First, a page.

“I think my body has had enough at this point. I am particularly looking forward to doing other things,” said Acuff, a licensed acupuncturist. “You are not a real high jumper unless you are about to break off your take off foot every single time. So after a number of years, it takes its toll.”

Acuff has taken a low-key approach to her final season, emphasizing technique over strength oriented workouts. She coaches herself with occasional consultation with former University of Arizona coach Bob Myers.

Acuff, who was fourth in the 2004 Olympics in Athens, decided to compete in 2009 after a disappointing showing in the 2008 Olympics in Beijing where she failed to reach the final. Her victory on Saturday boosted her confidence for the outdoor season and a potential berth on the U.S. team for the IAAF World Championships in Berlin in August.

“I still think that I have the goods to deliver a good jump,” Acuff said. “Some things have to line up and I have to have some luck too. It’s really nice to win the last one indoors. It’s special but I am really looking forward more to outdoors. If my body holds up anything is possible.”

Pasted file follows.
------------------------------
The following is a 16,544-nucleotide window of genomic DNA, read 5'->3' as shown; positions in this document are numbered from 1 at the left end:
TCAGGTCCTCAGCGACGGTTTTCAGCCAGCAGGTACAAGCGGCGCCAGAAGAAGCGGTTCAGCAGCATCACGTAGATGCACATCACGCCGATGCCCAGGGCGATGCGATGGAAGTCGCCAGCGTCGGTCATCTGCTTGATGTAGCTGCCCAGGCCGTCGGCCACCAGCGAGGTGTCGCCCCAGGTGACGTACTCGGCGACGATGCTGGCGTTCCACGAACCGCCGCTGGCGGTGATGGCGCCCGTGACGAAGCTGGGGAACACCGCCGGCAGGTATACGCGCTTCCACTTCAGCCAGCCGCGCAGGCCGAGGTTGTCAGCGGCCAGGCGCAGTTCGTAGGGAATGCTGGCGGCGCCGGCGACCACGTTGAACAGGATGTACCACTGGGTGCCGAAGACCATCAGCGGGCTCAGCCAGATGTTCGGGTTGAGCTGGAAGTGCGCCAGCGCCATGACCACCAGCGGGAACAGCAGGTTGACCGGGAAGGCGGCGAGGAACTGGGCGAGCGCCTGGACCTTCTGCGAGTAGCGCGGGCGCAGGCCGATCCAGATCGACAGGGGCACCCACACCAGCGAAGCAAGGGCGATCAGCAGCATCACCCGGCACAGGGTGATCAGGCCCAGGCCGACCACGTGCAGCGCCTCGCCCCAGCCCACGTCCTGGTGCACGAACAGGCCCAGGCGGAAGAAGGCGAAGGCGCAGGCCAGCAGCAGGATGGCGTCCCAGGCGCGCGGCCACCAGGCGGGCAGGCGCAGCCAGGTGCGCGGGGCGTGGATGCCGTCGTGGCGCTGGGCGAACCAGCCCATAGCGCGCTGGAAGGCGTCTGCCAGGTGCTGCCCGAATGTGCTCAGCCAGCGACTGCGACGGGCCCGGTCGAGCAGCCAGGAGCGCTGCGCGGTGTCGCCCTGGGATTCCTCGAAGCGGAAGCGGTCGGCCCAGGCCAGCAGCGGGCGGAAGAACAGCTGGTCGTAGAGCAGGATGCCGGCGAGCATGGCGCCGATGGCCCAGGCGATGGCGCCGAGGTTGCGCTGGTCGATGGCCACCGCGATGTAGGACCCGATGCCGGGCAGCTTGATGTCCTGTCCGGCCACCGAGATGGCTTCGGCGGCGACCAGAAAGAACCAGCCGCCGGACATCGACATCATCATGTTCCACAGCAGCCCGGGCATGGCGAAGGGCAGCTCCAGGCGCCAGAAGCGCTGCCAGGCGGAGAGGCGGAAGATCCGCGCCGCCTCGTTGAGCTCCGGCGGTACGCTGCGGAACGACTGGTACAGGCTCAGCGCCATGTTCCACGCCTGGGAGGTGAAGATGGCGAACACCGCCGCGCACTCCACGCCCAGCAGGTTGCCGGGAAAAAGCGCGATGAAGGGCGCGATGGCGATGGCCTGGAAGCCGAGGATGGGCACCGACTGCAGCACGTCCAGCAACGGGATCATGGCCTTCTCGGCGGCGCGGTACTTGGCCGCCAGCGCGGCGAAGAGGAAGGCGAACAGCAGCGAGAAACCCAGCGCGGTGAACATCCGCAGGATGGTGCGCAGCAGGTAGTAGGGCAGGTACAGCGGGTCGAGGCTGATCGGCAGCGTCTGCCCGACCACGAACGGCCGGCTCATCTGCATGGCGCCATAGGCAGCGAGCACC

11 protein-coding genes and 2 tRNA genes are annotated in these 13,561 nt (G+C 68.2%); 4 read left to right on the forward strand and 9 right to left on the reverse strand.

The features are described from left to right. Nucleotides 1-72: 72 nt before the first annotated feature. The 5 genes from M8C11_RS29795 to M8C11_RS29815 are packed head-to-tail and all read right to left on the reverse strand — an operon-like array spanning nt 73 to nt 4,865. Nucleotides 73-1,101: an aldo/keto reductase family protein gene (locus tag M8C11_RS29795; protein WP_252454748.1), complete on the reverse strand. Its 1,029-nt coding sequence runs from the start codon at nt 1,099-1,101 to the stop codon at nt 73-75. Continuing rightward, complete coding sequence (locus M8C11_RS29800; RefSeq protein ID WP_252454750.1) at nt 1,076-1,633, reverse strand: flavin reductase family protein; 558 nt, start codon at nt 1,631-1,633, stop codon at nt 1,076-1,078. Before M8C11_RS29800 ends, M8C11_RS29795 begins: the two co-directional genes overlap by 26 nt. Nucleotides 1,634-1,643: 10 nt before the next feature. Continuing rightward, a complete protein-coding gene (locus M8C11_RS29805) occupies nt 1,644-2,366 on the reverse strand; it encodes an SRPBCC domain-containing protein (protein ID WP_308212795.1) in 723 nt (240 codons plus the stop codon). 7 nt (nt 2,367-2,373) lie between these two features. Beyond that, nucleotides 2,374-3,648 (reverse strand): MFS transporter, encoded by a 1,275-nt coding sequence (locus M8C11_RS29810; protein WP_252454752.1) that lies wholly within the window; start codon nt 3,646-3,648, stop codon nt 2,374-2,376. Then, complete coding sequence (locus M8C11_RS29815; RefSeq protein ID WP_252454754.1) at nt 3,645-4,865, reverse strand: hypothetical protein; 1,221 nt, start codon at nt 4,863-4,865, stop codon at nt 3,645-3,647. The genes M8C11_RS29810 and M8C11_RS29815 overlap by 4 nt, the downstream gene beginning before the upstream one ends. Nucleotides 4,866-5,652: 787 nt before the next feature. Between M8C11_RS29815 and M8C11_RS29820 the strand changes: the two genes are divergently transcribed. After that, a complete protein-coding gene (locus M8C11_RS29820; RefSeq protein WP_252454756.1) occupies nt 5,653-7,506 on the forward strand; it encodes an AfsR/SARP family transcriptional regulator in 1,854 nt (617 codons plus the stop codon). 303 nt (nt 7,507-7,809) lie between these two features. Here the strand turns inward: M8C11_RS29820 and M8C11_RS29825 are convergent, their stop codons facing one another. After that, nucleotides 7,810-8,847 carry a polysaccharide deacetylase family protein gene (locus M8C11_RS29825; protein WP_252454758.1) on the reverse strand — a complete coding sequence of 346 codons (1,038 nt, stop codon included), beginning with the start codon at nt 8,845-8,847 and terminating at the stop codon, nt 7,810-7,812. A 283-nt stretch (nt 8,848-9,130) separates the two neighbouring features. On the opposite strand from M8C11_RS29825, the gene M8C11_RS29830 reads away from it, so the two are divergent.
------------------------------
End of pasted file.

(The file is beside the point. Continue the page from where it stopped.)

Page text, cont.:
In the men’s High Jump, Andra Manson emerged the victor at 2.32m over Jesse Williams (2.29m) and Dusty Jonas (2.26m) in a battle of the three 2008 U.S. Olympians.

Williams, the 2008 U.S. Olympic Trials champion who had cleared a U.S. yearly leading 2.36m to move into a tie for fifth on the all-time U.S. list, led early with first-attempt clearances at 2.18m, 2.23m, 2.26m and a second attempt try at 2.29m.

Manson cleared 2.29m on his third try to stay in the competition and emerged the victor by clearing 2.32 on his second attempt as Williams had three narrow misses at that height.

Manson said he felt sluggish throughout the competition and was fortunate to prevail over Williams.

“Even on my bad day, I went 2.32m. That’s a great feeling,” Manson said. “Come outdoors that’s when it’s most important and I can finally challenge for a medal. That’s when it’s most important at the World Championships.”

Camarena takes fifth straight women’s Shot Put title